Marc: So I want you to do the same for you. If you’re talking bad language to yourself, I would want you to intervene in that it just as you would intervene for a child. So it’s become a little cliché in certain psychological circles. But the inner child, for so many humans is such an important place for us to hang and notice and give some love and care to because when we heal that part of us, when we start to give it more love and attention and consciousness, magic happens.
How are you doing right now? I’m throwing a lot of things out there. Give me a weather report. How are you feeling? What’s going on for you?
Bethany: Everything you’re saying is resonating pretty deeply. It’s so funny that you said that I absolutely know all those things intellectually. There’s really no doubt. I know those things. And how do I do it? It’s funny. I counsel and provide therapy for people on a day-to-day basis. And I’m saying the same things. And it’s like, “Okay, now I’ve got to practice it. I’ve got to do it on a daily basis.
And I like, too, what you said about the training for a marathon. I ran for a lot of years and trained for short races, half marathons and sprint triathlons and stuff. And I loved it. But it’s doing the same thing, but mentally. And it’s, for whatever reason, more difficult and harder for me to do the training on a day-to-day basis.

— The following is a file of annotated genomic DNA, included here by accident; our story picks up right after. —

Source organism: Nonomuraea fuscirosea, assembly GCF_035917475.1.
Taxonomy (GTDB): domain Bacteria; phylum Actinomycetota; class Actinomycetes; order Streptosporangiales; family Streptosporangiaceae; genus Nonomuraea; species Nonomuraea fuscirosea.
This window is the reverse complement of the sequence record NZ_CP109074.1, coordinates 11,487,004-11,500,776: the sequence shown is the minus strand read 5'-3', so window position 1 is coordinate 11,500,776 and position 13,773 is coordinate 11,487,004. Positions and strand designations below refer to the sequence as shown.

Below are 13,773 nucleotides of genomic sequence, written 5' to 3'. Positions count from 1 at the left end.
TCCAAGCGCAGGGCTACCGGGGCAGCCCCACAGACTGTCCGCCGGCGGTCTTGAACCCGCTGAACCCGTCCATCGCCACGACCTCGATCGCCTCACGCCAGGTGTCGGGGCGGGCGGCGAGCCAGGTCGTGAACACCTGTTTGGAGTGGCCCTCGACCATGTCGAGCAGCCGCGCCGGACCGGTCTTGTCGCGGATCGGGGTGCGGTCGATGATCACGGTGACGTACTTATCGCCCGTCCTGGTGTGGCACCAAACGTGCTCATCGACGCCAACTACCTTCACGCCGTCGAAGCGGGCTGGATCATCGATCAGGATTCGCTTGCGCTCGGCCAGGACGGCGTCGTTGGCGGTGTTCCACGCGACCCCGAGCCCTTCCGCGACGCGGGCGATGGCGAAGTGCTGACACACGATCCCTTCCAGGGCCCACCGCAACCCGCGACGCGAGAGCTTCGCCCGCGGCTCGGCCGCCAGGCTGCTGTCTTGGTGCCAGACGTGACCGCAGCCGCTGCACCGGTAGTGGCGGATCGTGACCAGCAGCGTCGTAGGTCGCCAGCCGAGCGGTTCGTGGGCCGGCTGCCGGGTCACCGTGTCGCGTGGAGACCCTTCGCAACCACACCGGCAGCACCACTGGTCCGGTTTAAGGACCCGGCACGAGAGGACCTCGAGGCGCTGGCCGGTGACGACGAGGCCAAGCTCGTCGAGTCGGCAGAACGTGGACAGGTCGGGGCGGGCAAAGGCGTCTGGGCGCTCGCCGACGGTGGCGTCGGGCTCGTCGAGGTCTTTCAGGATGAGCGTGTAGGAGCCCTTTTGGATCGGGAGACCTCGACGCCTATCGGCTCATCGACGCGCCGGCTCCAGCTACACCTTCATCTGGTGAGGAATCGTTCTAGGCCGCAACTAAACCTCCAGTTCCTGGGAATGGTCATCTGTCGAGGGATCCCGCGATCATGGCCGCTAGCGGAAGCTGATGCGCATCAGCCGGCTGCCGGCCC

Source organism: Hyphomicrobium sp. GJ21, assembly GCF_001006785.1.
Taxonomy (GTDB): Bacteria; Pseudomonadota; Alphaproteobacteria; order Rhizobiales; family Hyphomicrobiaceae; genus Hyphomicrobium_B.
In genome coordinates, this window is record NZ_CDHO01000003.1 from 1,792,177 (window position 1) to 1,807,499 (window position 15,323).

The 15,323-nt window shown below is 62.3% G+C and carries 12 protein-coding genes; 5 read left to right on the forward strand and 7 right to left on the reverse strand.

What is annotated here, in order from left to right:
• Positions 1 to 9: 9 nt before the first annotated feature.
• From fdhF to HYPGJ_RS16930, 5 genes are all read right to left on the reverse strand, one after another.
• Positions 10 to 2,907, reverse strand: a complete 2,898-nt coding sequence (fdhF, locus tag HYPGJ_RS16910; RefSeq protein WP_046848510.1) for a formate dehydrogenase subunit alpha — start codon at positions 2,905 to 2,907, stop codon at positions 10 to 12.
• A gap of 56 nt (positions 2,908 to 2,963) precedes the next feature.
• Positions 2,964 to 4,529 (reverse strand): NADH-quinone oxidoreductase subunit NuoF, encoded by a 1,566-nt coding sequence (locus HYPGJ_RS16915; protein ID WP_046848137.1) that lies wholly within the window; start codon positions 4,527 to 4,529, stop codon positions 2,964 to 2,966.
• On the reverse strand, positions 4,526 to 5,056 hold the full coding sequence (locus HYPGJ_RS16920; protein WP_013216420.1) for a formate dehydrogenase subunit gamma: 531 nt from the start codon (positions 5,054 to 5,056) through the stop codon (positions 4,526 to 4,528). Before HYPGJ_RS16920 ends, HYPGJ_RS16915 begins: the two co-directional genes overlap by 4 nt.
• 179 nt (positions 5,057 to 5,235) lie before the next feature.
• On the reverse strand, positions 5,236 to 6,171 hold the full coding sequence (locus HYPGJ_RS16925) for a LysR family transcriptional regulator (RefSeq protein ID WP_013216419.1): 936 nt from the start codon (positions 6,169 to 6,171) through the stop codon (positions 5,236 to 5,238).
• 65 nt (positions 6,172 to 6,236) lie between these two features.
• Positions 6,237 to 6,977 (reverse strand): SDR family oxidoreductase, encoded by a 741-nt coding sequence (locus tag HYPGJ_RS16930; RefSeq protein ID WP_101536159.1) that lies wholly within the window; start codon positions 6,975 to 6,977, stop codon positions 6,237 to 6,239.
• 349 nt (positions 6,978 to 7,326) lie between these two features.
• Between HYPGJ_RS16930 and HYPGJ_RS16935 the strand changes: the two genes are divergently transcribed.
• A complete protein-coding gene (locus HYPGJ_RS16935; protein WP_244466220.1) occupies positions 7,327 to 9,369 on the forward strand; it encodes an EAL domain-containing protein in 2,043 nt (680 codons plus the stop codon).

There will be weeks when I meditate and I spent some time with myself and I journal. And I do all those things. And I catch myself and I’m very present and aware of where I am. And then there’s weeks where it’s like no. So that consistency peas sometimes falls apart.
Marc: I got it. So that’s a great observation for you to have and for you to make. For so many people… Here’s another little psychological distinction that I find so super helpful. For so many of us, to change whatever unwanted habits, whatever unwanted set of beliefs, to change whatever it is were trying to change, it’s all about shortening the time between remembering and forgetting.
It’s shortening that time to say, “God, I could be taking care of myself for a whole week. And, ugh, I stop.” So, wow, that seven days where you actually forget in a way. We kind of go a little bit numb. We go back to sleep. We go unconscious. And then something wakes us up.
Now, by the way, some people, they’re asleep for years or decades. And then they wake up. So maybe you might just go a few weeks in that state until you go, “Whoa. Wait a second. I’ve got to come back to me.” So now we’re looking to shorten it more. We’re looking to not go a week with a lot of self-rejection and a lot of the perfectionism and self-punishment and getting out of your body and out of yourself and out of your own heart and out of your own kindness toward self. We’re looking to collapse that into no more than a few days. And then we’re looking to collapse that into no more than a few hours, nd then no more than a few minutes.
So you’re shortening in the amount of time that you’re spending in misery and suffering and self-rejection. Who wants to live there? It’s a bad neighborhood to be in. So it’s literally learning how to remind ourselves. And that’s about staying awake.